In addition it must be noted that shark warning media alerts were issued by the City of Cape Town and the NSRI throughout the summer. More specifically, warnings about a spike in the number of white shark sightings in the inshore area of False Bay were provided through the NSRI on Sunday the 10th January and via the City’s Festive Season Alerts on the morning of Tuesday the 12th January. These warnings explicitly indicated to the public that there was a high incidence of white shark sightings in the inshore area and that beach users should be particularly vigilant and cautious.
Permanent shark signs are present at Fish Hoek beach, including:
a) An indication of the natural presence of these predators in the waters of Cape Town;
b) The Shark Spotting Flag and Warning System.
Review Findings Based on this review the following conclusions are drawn:
Shark Spotters were on duty, the black flag was being flown indicating poor spotting conditions, the lifesaving club was on duty, and warnings of increased presence of white sharks had been provided on Sunday 10th January as well as on the morning of Tuesday 12th January.
The victim was swimming relatively far out and well away from the other bathers in the proximity of a large school of fish.
It is the position of this review that, within reasonable means, the fatal and tragic shark attack could not have been avoided.
The Shark Spotting Programme remains an effective early warning system for the presence of Great White sharks at recreational beaches.
The Shark Spotting Programme has, from the outset, never been considered a 100% effective safety strategy and acknowledges in the “Finding a Balance Report” of 2006 that limitations to the effectiveness include human error, visibility challenges and external conditions (wind, cloud, chop). Since its inception, Shark Spotters have recorded over 570 shark sightings and effectively cleared the beach, reducing the risk of shark attacks at beaches where they are operational.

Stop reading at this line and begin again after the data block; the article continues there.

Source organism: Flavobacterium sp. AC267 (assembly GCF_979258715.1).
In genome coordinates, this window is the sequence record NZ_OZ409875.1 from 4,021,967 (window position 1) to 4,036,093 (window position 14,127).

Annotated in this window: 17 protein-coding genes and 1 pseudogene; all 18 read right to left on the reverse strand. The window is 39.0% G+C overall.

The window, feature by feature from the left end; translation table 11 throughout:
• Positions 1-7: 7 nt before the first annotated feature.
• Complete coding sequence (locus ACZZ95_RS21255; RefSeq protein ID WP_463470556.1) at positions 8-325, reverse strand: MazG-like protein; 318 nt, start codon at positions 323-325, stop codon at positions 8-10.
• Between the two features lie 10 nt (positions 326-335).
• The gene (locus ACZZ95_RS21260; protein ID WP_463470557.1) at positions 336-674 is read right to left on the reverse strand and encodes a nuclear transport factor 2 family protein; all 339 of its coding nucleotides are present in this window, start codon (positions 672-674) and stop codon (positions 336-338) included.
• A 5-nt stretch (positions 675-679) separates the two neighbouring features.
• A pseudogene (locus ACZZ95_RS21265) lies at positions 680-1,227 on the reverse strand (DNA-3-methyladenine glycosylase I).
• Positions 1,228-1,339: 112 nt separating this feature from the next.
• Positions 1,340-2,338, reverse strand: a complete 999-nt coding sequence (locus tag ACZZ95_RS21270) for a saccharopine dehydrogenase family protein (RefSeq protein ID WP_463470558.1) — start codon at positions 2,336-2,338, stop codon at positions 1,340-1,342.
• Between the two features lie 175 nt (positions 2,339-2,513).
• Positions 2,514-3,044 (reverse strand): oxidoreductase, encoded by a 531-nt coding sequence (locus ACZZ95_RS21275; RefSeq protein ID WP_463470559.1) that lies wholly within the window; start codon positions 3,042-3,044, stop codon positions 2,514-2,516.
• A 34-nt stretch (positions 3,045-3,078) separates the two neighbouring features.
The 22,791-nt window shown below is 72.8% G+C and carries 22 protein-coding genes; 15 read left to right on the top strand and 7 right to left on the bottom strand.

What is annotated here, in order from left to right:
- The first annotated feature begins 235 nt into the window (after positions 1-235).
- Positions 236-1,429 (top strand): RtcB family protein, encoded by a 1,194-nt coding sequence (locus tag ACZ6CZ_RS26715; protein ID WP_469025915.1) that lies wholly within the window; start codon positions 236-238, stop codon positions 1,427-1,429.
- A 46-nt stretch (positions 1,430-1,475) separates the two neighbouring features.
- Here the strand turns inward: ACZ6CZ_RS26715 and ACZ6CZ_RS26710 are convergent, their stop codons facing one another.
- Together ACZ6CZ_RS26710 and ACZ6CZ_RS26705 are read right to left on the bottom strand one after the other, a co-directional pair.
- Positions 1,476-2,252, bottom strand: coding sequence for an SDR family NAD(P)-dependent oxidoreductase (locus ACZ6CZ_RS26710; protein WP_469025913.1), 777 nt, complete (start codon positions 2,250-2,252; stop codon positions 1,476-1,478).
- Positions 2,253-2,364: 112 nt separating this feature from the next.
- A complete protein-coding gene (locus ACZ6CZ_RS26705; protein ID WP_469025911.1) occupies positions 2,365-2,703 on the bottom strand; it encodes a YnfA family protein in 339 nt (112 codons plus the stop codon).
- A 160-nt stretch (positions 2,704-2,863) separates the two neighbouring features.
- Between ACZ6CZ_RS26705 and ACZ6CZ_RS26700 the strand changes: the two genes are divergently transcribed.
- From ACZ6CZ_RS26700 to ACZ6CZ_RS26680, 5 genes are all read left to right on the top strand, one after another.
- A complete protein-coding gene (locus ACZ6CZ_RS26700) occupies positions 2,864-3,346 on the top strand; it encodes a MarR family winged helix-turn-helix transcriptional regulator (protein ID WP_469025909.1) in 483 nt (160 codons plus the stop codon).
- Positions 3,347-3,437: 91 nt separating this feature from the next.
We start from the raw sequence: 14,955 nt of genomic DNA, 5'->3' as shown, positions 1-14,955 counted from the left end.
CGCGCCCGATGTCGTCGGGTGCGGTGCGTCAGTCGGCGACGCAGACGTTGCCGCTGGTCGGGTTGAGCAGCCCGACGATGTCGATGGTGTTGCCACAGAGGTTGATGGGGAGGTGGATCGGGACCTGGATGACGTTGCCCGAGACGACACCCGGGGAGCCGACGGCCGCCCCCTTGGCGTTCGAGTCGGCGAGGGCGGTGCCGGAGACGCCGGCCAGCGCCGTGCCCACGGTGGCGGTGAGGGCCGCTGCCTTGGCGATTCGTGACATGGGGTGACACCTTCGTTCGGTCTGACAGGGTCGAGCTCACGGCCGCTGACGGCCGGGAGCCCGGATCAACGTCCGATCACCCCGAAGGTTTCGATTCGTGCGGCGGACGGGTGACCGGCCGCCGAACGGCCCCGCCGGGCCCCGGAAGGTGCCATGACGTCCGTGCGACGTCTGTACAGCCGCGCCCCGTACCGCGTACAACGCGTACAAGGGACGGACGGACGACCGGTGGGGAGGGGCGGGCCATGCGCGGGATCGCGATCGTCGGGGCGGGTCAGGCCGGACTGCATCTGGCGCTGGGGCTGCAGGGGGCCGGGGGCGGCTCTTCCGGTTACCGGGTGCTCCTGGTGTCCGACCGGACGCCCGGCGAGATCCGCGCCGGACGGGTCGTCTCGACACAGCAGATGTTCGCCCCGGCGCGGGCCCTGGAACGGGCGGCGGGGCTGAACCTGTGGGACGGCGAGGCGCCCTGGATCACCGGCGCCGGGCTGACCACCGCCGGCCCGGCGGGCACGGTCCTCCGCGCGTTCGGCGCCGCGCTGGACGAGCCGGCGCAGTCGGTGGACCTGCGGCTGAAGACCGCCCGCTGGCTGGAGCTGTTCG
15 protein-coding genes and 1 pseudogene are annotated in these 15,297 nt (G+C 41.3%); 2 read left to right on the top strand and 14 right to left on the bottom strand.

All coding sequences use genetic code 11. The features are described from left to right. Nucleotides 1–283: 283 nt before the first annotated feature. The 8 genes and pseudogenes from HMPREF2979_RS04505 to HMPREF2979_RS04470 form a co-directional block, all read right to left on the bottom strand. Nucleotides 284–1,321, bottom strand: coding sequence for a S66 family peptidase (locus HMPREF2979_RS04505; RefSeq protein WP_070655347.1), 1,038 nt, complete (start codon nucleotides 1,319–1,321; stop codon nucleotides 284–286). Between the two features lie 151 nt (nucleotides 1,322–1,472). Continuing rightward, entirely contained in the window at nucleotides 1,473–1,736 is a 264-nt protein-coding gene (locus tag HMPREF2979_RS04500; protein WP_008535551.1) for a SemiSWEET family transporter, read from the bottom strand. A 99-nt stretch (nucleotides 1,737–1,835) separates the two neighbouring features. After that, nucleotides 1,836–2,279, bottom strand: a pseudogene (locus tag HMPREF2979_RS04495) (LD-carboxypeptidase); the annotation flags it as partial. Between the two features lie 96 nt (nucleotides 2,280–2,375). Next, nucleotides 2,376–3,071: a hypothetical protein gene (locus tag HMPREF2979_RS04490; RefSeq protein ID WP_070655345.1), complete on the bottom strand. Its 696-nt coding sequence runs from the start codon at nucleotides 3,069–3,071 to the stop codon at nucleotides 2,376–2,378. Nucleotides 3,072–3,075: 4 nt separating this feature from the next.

The Shark Spotting Programme must continue to be supported.
The City should increase the size and visibility of shark information signage along its coastline. The City should consider mobile/temporary signage that could be erected on the beach and complement media alerts during times of high Great White shark presence.
The Shark Siren must be able to be sounded from the Lifesavers’ Tower. This must be rectified immediately.
The Shark Spotting Programme should invest further in emergency training of its staff regarding dealing with shark attacks. Practise / mock attacks should be conducted in conjunction with the NSRI and Western Province Lifesaving The City must, through its formal relationship with white shark researchers from the Save Our Seas Foundation and the KwaZulu-Natal Sharks Board, remain abreast of possible development of new technologies that would increase the level of safety across our coastline.
This is the second fatal attack in almost the exact location (Ms Webb was fatally attacked in November 2004 in the same area). It is recommended that the City install permanent signage in the area between the Galley Restaurant and Jaggers Walk and along Jaggers Walk indicating that it is unsafe for bathing due to shark presence and encouraging bathers to use the area closer to the lifesaving club for swimming.
The City should recommend to its communities (especially surfers and kayakers) that they have the choice to use personal shark shields. Scientifically reviewed tests conducted by the KwaZulu-Natal Sharks Board have shown these to be effective in deterring Great White sharks, although they are not guaranteed to be 100% effective. The data from the receivers located on the ocean floor in Fish Hoek must be downloaded by Save Our Sea researchers to assess whether the shark involved in the attack can be identified from a tag.
The City once again extends its condolences to the family and friends of Mr Lloyd Skinner on this tragic event. Finally, it is imperative that it is clearly stated and understood by all that Great White Sharks are naturally occurring species in our waters.
Although rare, sharks and shark attacks remain a part of our landscape, despite our best efforts.
Media Queries: Gregg Oelofse 083 940 8143 Sakhile Tsotsobe 0741850123